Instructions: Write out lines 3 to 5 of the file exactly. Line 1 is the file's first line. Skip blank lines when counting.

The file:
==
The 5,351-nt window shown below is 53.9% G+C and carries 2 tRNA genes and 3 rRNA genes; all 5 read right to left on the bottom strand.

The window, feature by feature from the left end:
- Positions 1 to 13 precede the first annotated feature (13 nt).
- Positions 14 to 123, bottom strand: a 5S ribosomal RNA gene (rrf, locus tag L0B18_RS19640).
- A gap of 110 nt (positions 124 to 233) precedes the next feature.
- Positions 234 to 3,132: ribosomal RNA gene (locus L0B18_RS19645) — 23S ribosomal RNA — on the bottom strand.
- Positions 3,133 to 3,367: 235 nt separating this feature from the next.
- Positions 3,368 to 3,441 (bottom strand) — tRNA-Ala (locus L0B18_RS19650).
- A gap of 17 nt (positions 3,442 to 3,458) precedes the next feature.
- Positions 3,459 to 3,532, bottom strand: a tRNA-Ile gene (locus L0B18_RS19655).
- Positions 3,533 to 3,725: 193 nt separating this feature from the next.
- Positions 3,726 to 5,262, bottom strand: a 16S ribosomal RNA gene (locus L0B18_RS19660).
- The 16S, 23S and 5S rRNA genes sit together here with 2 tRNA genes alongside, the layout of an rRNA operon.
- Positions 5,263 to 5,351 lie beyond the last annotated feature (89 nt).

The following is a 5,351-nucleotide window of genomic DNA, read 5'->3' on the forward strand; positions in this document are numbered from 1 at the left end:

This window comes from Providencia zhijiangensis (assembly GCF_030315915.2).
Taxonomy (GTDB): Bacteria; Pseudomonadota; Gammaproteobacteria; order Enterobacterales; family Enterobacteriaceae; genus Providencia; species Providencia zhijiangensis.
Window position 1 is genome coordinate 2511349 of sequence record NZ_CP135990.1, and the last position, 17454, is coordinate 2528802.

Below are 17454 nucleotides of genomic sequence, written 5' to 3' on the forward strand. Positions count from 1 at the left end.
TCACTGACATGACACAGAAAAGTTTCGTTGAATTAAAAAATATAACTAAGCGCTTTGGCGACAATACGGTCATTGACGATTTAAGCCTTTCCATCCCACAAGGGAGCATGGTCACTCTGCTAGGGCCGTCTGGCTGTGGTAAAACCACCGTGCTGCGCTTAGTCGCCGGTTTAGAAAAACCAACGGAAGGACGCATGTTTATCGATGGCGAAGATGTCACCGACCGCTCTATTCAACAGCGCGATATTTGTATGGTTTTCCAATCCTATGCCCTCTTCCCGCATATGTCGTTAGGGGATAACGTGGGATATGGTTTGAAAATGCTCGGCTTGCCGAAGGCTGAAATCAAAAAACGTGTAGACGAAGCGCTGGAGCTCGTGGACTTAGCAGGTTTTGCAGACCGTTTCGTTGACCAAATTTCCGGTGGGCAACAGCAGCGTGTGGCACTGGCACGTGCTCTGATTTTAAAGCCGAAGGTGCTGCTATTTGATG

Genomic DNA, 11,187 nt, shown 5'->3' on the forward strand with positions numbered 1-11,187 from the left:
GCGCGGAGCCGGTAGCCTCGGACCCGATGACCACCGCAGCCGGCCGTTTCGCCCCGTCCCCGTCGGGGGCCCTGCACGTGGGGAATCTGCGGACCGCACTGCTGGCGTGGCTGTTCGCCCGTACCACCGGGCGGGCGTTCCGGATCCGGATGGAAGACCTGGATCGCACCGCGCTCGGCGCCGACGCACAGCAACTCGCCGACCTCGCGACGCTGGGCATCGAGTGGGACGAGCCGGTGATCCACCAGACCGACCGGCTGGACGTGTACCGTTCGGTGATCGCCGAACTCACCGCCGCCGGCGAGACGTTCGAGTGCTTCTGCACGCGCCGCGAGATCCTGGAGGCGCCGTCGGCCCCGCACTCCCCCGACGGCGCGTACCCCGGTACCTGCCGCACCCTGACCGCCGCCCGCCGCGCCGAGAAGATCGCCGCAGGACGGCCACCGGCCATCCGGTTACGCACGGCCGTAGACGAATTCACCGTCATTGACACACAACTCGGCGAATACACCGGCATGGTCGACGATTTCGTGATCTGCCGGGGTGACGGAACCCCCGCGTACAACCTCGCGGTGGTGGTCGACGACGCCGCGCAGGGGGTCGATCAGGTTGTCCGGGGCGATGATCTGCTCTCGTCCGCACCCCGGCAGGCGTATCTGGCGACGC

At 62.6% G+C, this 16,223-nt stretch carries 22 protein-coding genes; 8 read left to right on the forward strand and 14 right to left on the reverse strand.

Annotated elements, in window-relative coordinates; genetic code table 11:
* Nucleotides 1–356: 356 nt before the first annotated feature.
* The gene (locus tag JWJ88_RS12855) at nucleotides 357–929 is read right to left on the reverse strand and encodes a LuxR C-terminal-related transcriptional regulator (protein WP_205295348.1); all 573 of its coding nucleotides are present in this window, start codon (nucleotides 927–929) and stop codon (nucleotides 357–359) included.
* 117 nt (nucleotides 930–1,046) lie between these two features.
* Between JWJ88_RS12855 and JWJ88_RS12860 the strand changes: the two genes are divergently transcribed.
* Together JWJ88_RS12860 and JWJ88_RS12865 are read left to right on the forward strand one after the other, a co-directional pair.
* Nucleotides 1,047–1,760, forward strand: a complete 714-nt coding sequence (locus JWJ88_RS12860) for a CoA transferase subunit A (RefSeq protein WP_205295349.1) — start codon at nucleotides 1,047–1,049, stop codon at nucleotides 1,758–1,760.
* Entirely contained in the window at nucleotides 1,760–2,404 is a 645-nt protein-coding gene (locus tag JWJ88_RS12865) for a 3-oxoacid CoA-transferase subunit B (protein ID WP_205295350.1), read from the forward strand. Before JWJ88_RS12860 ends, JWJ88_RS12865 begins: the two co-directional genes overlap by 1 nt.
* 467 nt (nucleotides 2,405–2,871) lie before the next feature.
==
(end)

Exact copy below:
- Positions 1 to 13 precede the first annotated feature (13 nt).
- Positions 14 to 123, bottom strand: a 5S ribosomal RNA gene (rrf, locus tag L0B18_RS19640).
- A gap of 110 nt (positions 124 to 233) precedes the next feature.